Honestly, the film has the greatest premise for a horror film ever made. You go to sleep, you die. It’s genius in its simplicity because everyone needs to sleep. That alone would make a suspenseful thriller but on top of that, the reason you die is because of a burned up child killer who can manipulate your dreams and can bend the dreams to his will. He can literally be anyone or take the shape of anything.
It’s fucking genius how clever it is. But it doesn’t matter how clever an idea is, if it’s poorly executed but this film, like your neighborhood drug dealer, has it all. Every death is unique and memorable, every scene with Freddy is unforgettable and every dream sequence fools the audience into thinking it’s reality. It’s the film I think of when I think of horror.
If A Nightmare on Elm Street is synonyms with horror in my eyes, Frankenstein is what I think of when I think of black and white cinema. In my mind, before 1950, there was this and Wizard of Oz. That’s it.
When I think of “classic” cinema, this is the first film that springs to mind. I talk a lot about perfect horror films and what I mean when I say that is, perfectly structured scares. A film that understands the language of horror and knows all the buttons to push to elicit terror in the audience. Now, that doesn’t necessarily mean the film is perfect on a technical level. There’s many a horror film that’s made on the cheap and are made by first time directors who don’t exactly know how to tell the best story but they hired the right special effects guy or at least pointed the camera in the right spot for the scares, so the flaws are overlooked.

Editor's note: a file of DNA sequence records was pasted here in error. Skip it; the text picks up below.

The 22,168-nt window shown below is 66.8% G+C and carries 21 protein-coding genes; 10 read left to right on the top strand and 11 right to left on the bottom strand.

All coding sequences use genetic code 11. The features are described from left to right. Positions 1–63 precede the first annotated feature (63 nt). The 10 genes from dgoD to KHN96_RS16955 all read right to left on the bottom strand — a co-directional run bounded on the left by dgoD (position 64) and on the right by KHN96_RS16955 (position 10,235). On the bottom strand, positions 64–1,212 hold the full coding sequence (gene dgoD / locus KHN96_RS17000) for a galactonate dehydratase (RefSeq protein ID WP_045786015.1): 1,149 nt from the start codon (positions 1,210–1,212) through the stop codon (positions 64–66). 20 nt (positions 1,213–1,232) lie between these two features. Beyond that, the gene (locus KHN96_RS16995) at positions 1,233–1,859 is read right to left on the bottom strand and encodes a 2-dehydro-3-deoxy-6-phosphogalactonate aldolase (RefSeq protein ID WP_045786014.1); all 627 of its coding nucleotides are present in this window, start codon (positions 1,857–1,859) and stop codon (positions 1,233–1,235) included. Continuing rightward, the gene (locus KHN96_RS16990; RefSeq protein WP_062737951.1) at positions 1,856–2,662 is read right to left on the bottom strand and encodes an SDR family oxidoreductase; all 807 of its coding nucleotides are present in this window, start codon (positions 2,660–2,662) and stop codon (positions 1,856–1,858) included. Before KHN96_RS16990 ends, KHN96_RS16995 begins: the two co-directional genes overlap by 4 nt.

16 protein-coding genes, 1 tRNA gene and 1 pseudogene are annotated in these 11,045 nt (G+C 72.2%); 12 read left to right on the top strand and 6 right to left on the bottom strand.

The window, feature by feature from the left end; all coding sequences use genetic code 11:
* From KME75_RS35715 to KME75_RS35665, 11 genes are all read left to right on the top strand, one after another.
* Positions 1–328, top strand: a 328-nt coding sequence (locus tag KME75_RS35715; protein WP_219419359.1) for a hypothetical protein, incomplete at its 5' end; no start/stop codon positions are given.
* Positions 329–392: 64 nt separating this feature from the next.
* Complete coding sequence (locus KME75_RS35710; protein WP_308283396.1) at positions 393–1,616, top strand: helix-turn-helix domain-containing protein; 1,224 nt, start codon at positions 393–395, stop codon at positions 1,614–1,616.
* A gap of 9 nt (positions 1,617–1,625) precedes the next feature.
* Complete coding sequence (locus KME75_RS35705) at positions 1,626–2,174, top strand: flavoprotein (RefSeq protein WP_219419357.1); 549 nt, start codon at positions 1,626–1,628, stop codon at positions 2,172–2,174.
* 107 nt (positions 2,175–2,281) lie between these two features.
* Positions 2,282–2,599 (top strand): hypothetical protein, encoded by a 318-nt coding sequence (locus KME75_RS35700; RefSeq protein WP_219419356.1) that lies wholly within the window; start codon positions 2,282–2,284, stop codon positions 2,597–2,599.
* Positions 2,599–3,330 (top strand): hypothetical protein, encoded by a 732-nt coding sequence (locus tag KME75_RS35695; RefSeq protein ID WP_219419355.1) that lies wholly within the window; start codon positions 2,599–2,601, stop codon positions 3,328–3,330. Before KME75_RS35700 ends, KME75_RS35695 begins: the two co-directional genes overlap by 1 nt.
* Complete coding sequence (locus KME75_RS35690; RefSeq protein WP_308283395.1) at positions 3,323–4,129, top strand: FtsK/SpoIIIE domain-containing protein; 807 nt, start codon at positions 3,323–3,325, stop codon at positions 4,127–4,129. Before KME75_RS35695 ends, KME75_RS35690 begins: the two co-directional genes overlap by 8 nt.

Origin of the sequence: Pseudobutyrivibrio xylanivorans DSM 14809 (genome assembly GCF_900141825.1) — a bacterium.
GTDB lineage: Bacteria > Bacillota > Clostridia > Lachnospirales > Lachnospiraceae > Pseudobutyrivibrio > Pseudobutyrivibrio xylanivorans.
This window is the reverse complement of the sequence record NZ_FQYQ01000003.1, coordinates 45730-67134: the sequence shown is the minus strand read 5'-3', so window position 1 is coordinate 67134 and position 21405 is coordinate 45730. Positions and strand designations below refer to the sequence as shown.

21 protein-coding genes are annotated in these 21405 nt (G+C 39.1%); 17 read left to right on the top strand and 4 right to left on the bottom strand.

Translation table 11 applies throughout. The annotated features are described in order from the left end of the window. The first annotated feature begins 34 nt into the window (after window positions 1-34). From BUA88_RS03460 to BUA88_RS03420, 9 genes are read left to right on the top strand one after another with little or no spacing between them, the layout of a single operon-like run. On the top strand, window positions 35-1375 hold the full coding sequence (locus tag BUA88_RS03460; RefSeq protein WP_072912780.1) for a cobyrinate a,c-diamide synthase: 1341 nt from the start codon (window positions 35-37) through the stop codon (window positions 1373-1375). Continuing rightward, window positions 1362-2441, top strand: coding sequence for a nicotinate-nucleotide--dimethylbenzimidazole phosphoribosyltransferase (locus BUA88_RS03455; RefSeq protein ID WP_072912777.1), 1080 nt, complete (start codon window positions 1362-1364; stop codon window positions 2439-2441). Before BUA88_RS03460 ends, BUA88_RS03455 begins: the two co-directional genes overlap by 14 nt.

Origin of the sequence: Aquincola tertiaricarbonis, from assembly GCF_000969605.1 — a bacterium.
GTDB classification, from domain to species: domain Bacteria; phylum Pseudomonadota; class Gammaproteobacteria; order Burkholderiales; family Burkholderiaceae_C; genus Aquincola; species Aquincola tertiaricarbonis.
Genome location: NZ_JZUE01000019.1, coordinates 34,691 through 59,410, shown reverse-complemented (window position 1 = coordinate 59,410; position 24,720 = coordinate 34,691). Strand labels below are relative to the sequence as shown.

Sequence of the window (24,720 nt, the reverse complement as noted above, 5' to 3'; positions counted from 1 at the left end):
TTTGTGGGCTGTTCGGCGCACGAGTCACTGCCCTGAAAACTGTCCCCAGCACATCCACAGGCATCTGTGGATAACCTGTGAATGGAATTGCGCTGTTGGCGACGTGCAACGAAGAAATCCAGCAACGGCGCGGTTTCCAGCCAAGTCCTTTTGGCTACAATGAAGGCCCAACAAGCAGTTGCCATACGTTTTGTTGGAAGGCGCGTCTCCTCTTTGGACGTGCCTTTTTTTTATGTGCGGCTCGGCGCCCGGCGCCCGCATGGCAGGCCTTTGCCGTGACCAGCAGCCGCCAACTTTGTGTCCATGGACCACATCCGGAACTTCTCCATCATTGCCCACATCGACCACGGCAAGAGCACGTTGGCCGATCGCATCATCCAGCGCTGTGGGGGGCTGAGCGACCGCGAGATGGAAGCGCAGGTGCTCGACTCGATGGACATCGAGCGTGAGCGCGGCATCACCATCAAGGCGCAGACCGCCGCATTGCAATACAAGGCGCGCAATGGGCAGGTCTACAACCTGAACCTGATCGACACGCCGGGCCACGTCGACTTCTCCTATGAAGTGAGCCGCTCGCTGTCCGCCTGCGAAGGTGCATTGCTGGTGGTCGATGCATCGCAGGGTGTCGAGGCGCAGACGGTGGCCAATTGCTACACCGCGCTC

There’s a huge difference between a great horror movie and a great film. Sometimes all you need to do is check the right boxes and fans will forgive the technical limitations. A “great” film doesn’t get the same leeway. Other films don’t get a pass just became there’s some good gore or some A+ titties. A “great” film needs every component to work. From the directing, to the acting, to the sound.
Frankenstein is a perfect film which also happens to be a great horror film.
There’s not a single flaw to this film. Every aspect of this movie is iconic. Everyone knows the creature. Even if you mistakenly refer to the creature as Frankenstein, you at least know what it’s from, whether you’ve seen the film or not, you know who it is.
He’s unquestionably the most instantly recognizable Universal Monster, which automatically means he’s the most popular horror creation of all time.
13. It Follows
There’s been many imitators of the Spielberg style of horror and there’s a million Hitchcock devotees but David Robert Mitchell is the first director to nail the style and aesthetic of a John Carpenter horror film. There are many that focus on the more action-y aspects of his work like Robert Rodriguez and everyone ripped off Halloween but none have invoked the same feel of his films.
Perhaps it’s it’s the score, which is unforgettably haunting. It sticks with you long after the film has ended.